I was also a victim of that in a way, with the only advice I got being from my parents that I needed to get a credit card early and charge/pay off to build my credit. The same advice pretty much everyone gets as a teen simply because their parents didn't know better and the good information was hard to come by. I've sense realized how dangerous that was to be taught, but I'm not playing the victim card. I've learned a fair bit and making up for my bad choices, and I'm working my way to being able to at myself up for retirement and put my kids on a better path with money than I had.
    02-17-2014 12:58 AM
  9. anon8126715's Avatar
    I could go point by point and dismantle pretty much everything you said, but none of it has anything to do with the topic of the thread anyway. So instead, I'll leave you with some advice:

    It's better to remain silent and look like a fool than to open your mouth and remove all doubt.

    I'll make it easy on you. Go back to ANY time you think we were a more prosperous nation and go look at the top tax rates. Then go look at how much broader a middle class society we were. Higher tax rates + broader middle class = more tax revenue = government can spend more on education, innovation, and infrastructure. I look forward to your response, unless you're just going to throw just another quote at me in lieu of actual facts to back up your claims.

    Oh, and your quote is a quote from Mark Twain, who is actually considered a liberal, so I guess trying to remain "silent" while quoting a liberal's quote, while trying to convey a conservative point of view, is there a foolish quote for that specific situation?
    A895 likes this.
    02-17-2014 06:06 AM
  10. Mooncatt's Avatar
    I'll make it easy on you. Go back to ANY time you think we were a more prosperous nation and go look at the top tax rates. Then go look at how much broader a middle class society we were. Higher tax rates + broader middle class = more tax revenue = government can spend more on education, innovation, and infrastructure. I look forward to your response, unless you're just going to throw just another quote at me in lieu of actual facts to back up your claims.
    Again, this has nothing to do with the topic at hand. Besides, I'm against our current tax structure all together.

    Oh, and your quote is a quote from Mark Twain, who is actually considered a liberal, so I guess trying to remain "silent" while quoting a liberal's quote, while trying to convey a conservative point of view, is there a foolish quote for that specific situation?
    Your mistake is that you think I'm coming at any of this as a conservative. I'm coming at this from a personal responsibility standpoint.
    02-17-2014 08:03 AM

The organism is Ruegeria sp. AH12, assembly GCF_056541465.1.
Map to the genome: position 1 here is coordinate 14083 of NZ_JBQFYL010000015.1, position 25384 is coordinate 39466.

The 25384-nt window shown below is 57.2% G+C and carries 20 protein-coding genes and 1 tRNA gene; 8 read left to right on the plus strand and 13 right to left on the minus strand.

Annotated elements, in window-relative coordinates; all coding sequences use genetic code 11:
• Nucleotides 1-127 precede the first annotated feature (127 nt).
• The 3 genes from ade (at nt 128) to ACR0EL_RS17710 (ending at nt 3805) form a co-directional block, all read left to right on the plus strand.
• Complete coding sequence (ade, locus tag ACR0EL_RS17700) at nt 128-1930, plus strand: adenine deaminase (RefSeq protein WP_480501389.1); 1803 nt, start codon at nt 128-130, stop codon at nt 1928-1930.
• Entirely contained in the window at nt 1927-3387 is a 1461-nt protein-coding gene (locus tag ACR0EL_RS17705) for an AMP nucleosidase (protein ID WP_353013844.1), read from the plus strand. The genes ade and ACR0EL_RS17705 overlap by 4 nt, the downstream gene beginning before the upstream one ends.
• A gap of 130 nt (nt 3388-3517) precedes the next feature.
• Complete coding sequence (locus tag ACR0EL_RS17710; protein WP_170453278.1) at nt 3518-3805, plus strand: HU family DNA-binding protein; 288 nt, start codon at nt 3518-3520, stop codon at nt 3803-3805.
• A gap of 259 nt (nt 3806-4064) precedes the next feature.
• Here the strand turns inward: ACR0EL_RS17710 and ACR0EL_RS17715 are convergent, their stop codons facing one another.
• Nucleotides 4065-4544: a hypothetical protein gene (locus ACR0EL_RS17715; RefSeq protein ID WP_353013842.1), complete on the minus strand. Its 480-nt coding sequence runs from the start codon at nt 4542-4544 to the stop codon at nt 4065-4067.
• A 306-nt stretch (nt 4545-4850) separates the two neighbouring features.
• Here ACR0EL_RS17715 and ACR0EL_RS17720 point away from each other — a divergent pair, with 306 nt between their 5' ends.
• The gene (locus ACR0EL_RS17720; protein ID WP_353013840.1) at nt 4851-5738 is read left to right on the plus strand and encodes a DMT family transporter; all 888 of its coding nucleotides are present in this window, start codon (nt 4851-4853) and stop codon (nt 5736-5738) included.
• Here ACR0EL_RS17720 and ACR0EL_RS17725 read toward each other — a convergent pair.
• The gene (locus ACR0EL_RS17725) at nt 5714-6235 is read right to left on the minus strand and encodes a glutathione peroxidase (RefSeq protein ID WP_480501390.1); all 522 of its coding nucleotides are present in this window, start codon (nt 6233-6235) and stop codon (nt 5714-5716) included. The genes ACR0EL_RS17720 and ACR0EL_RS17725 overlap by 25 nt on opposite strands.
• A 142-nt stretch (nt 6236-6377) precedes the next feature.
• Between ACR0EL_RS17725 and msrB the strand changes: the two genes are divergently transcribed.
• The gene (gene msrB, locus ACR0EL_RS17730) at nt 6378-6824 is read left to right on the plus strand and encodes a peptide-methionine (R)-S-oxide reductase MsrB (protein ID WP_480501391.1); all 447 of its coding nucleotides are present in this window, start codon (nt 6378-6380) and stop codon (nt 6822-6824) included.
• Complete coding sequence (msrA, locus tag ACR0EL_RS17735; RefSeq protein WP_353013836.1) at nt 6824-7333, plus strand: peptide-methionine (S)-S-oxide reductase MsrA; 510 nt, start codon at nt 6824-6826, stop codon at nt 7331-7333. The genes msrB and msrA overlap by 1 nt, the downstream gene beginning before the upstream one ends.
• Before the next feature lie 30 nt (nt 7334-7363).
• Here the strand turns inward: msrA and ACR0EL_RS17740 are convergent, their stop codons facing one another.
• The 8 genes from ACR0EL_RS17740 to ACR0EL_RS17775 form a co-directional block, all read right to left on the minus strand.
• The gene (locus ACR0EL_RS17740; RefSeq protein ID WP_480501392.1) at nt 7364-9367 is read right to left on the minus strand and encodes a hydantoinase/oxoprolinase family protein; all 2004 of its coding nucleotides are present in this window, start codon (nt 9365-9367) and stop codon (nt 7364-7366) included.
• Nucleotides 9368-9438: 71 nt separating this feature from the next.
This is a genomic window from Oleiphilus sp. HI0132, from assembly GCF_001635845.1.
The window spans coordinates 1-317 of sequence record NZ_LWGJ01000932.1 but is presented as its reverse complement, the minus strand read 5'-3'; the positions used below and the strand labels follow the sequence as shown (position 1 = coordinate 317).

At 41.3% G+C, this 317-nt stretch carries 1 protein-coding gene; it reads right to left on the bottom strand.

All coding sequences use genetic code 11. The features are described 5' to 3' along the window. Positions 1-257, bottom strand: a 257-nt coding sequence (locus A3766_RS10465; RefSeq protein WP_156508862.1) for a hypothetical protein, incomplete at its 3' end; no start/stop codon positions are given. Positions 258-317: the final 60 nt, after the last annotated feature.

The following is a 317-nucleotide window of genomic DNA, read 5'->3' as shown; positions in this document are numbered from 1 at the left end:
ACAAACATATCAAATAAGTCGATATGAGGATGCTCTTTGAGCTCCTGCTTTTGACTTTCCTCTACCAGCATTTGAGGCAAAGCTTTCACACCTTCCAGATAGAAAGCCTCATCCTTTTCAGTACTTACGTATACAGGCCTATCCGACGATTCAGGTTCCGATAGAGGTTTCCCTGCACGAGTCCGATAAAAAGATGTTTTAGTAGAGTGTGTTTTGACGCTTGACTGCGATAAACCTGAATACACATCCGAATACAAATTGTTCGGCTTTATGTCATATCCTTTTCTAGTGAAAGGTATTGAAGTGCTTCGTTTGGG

11. Paul627g's Avatar
    A few posts were removed/cleaned up. My apologies.

    Paul
    Moderator Team Leader @ Android Central.
    02-17-2014 09:54 AM
  12. oz123's Avatar
    The low management fees, from what I've been told, is likely due in large part to a lack of marketing. The funds in a TSP aren't competing with the rest of the market, so there isn't a need. Not sure how true that is, but I'm sure that's part of it. The other part could be that it's a more tightly controlled system, like comparing Apple to Android environments. What you get for that isn't worth it to me because part of it is invested in the bond market and the investments have the automatic move to conservative funds as you age. Both are things I think are a bad idea. I'd rather diversify my funds in a way I want and leave them there until I decide to move them.
    https://www.tsp.gov/investmentfunds/...onMatrix.shtml

    http://www.pionline.com/article/2013...d-208-trillion
    02-18-2014 06:29 PM
  13. SteveISU's Avatar
    If this plan was offered to me I would jump at it. But it is only a proposition that will never be implemented. I wish it was put in place, as more American citizens would benefit in their retirement.

    Thrift Savings Plan - The Model for all 401(k) Plans! - CBS News

    This is what is being offered by the American government.

    What Obama's myRA Plan Could Do for You - DailyFinance

    1. The government has already racked up trillions in unfunded liabilities in SS and Medicare, I wouldn't voluntarily hand them more of my money for retirement.

    2. It is the parents responsibility to plan for their own retirement and if they want to start a savings for their child (for whatever reason, ie....college, ect) it is their decision/responsibility. It is not the governments job to hand over $1000 to every child. If you wanna act like an adult and make a baby, act like an adult and look after that baby and his/her future.
    02-20-2014 10:31 AM
  14. oz123's Avatar